Children develop experiences by seeing, hearing, touching, making perceptual judgments and reacting through carefully sequenced activities. These activities include running, hopping, skipping, jumping, balancing, crawling, climbing, throwing, catching, bowling, spinning and sliding.
One of the favourite activities in Room 15 and 16 is the dizzy giddy. The child lays inside it, holding onto the sides and then uses their body to roll around. Although it is a challenging activity, it helps develop children’s Vestibular System (balance), body control, rhythm, timing, and muscle strength.
Another exciting activity is the scooter board. The child lays on their tummy on the scooter board with their arms out front to pull their body along the floor. Their feet are up off the ground so they use upper body strength, balance and flexibility around the cones.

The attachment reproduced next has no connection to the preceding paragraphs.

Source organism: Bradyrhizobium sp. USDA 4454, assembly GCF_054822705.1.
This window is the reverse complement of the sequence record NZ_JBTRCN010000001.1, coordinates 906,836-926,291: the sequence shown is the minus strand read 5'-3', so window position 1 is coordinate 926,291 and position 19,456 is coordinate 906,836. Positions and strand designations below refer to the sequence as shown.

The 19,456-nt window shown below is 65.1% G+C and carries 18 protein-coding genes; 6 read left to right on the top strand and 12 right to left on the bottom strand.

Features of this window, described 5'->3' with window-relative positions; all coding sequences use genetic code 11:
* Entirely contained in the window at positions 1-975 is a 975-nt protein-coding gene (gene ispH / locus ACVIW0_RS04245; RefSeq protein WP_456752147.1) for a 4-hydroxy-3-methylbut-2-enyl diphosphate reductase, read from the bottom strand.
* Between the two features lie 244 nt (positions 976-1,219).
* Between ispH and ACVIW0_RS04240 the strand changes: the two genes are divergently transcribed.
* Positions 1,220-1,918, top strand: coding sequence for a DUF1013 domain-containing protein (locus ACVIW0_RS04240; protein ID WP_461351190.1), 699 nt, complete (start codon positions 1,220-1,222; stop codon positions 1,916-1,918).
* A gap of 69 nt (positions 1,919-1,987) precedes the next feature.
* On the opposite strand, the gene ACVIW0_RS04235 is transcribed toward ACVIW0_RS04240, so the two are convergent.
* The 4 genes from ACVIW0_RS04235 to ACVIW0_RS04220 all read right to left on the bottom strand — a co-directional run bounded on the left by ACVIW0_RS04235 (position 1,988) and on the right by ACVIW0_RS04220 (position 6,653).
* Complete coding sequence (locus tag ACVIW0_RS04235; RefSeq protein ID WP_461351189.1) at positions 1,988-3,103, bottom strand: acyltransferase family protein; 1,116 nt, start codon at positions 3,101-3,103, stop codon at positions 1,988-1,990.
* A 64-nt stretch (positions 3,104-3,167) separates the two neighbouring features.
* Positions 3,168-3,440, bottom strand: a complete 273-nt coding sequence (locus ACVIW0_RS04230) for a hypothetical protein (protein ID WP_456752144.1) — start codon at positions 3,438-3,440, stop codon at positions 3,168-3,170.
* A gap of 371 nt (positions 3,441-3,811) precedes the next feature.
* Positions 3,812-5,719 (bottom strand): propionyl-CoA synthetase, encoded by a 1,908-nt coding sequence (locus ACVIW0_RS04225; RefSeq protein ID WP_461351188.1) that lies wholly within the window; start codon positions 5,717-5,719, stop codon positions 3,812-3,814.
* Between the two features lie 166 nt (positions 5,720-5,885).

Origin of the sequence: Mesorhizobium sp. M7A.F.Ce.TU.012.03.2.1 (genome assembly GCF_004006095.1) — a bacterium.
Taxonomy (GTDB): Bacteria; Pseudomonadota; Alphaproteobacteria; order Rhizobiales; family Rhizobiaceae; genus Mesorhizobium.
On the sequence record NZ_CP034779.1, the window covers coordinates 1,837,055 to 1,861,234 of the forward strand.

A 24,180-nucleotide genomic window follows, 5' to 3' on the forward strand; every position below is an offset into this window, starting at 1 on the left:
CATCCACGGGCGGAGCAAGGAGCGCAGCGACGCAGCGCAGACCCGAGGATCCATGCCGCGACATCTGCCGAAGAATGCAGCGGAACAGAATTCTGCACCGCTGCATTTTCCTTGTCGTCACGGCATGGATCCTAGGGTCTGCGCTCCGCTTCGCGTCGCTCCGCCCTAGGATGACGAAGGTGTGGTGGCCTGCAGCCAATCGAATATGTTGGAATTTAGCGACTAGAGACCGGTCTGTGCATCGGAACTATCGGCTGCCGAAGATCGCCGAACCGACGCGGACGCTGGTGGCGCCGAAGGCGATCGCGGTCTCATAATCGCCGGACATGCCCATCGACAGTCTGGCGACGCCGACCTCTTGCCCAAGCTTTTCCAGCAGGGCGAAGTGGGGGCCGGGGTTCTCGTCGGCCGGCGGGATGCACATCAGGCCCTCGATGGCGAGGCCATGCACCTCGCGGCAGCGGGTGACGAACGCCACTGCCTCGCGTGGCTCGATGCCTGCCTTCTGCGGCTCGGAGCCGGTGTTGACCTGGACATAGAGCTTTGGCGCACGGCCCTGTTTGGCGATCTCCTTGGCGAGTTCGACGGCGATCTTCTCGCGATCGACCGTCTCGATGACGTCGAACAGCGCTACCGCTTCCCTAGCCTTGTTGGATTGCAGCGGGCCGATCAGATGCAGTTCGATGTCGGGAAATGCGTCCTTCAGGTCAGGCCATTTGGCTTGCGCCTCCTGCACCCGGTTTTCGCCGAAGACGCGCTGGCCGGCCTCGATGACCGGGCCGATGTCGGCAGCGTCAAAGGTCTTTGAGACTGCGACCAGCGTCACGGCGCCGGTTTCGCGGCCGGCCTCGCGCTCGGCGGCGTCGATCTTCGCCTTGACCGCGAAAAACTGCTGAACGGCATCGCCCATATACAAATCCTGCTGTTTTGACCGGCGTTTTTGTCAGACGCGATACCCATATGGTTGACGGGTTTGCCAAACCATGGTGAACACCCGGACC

Using our large wooden boxes is a great way to help children develop their gross motor skills. Not only is it a fun and interactive way to play, but the climbing movement also helps them control the movement of their arms and legs as well as help to develop muscles in the head, neck, arms, back and legs.
Most importantly, crawling is vital for their cognitive development. It helps encourage crossing of the mid-line; this is the invisible line that runs down our centre and divides the left side from the right side of the body. Crossing of the mid-line is very important for further development and also for the two sides of the brain. It indicates that the left side of the brain is working with the right side of the brain and vice versa. Repeat crawling and practice will strengthen and continue to develop this.
Keywords: hand-eye coordination, balance, cognitive development, spatial awareness, locomotion.
Health & Physical Education- Movement Concepts & Motor Skills; Develop a wide range of movement skills, using a variety of equipment and play environments.